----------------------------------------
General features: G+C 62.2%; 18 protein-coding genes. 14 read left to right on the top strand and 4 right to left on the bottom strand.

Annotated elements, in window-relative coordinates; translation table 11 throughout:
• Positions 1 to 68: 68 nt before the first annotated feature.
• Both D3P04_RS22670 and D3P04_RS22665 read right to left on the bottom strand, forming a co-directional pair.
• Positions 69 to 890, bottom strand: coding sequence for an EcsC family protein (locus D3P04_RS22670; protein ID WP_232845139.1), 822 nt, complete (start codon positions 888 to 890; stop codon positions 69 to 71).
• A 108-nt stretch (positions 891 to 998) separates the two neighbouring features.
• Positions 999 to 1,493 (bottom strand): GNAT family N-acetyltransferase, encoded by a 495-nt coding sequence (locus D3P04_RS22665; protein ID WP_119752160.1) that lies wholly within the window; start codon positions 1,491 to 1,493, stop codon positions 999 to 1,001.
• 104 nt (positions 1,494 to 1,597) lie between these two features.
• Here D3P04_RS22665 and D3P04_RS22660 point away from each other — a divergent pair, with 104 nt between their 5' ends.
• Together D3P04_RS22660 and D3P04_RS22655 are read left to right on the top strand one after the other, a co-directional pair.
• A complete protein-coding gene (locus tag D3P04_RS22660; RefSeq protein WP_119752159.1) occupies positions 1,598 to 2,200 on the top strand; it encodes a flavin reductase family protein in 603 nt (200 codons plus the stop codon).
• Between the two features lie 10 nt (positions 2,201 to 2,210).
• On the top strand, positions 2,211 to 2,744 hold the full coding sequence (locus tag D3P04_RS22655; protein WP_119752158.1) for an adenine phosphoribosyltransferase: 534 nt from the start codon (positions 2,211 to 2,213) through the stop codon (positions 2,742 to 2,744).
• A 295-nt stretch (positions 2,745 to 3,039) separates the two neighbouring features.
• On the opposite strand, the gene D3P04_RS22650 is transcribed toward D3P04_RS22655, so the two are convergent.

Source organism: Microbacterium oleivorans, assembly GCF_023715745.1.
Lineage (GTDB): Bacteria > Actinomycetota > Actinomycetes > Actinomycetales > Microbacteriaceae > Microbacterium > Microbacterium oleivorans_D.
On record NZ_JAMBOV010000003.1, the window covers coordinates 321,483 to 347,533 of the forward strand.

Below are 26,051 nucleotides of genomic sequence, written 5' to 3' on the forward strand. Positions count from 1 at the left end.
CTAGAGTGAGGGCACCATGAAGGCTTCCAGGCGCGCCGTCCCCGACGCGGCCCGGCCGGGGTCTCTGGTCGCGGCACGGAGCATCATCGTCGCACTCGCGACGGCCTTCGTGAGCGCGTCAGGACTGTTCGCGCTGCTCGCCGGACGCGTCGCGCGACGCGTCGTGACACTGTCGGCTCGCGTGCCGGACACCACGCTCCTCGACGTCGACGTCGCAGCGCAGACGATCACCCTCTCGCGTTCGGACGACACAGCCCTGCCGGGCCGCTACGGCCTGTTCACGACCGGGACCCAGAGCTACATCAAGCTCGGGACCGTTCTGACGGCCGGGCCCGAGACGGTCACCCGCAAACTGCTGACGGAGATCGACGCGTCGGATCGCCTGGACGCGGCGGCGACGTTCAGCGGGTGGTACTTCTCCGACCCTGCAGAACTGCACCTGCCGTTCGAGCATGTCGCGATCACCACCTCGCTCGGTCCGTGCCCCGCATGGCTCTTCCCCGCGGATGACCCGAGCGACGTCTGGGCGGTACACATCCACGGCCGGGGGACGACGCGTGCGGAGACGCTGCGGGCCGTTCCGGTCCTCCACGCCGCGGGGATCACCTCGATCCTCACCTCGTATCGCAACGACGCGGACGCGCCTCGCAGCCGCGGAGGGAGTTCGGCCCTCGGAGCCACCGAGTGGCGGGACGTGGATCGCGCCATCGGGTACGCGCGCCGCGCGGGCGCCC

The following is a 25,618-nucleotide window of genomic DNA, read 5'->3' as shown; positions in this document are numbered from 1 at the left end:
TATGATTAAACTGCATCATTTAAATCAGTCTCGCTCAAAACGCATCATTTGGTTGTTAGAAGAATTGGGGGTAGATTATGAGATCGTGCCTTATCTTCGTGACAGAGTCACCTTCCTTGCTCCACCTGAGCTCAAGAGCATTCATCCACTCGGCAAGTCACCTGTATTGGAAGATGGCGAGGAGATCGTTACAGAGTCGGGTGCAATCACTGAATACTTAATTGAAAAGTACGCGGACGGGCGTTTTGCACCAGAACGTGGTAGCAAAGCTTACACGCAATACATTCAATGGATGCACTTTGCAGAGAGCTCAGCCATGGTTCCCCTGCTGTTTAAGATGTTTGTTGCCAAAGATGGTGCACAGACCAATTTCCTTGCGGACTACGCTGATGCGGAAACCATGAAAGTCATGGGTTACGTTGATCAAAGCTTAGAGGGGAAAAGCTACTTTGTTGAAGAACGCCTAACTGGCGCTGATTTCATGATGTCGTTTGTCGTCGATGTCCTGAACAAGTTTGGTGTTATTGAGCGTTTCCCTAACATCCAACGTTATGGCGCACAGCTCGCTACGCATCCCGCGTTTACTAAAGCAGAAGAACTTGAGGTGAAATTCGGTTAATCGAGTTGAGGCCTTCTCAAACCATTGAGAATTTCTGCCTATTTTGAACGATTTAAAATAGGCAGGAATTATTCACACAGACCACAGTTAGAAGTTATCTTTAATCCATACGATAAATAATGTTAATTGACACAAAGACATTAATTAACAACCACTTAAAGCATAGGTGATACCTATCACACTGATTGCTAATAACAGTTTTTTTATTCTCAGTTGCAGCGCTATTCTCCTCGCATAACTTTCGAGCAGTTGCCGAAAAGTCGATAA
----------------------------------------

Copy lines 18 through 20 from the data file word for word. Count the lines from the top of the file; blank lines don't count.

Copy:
On record NZ_JAMBOV010000003.1, the window covers coordinates 321,483 to 347,533 of the forward strand.

Below are 26,051 nucleotides of genomic sequence, written 5' to 3' on the forward strand. Positions count from 1 at the left end.
CTAGAGTGAGGGCACCATGAAGGCTTCCAGGCGCGCCGTCCCCGACGCGGCCCGGCCGGGGTCTCTGGTCGCGGCACGGAGCATCATCGTCGCACTCGCGACGGCCTTCGTGAGCGCGTCAGGACTGTTCGCGCTGCTCGCCGGACGCGTCGCGCGACGCGTCGTGACACTGTCGGCTCGCGTGCCGGACACCACGCTCCTCGACGTCGACGTCGCAGCGCAGACGATCACCCTCTCGCGTTCGGACGACACAGCCCTGCCGGGCCGCTACGGCCTGTTCACGACCGGGACCCAGAGCTACATCAAGCTCGGGACCGTTCTGACGGCCGGGCCCGAGACGGTCACCCGCAAACTGCTGACGGAGATCGACGCGTCGGATCGCCTGGACGCGGCGGCGACGTTCAGCGGGTGGTACTTCTCCGACCCTGCAGAACTGCACCTGCCGTTCGAGCATGTCGCGATCACCACCTCGCTCGGTCCGTGCCCCGCATGGCTCTTCCCCGCGGATGACCCGAGCGACGTCTGGGCGGTACACATCCACGGCCGGGGGACGACGCGTGCGGAGACGCTGCGGGCCGTTCCGGTCCTCCACGCCGCGGGGATCACCTCGATCCTCACCTCGTATCGCAACGACGCGGACGCGCCTCGCAGCCGCGGAGGGAGTTCGGCCCTCGGAGCCACCGAGTGGCGGGACGTGGATCGCGCCATCGGGTACGCGCGCCGCGCGGGCGCCC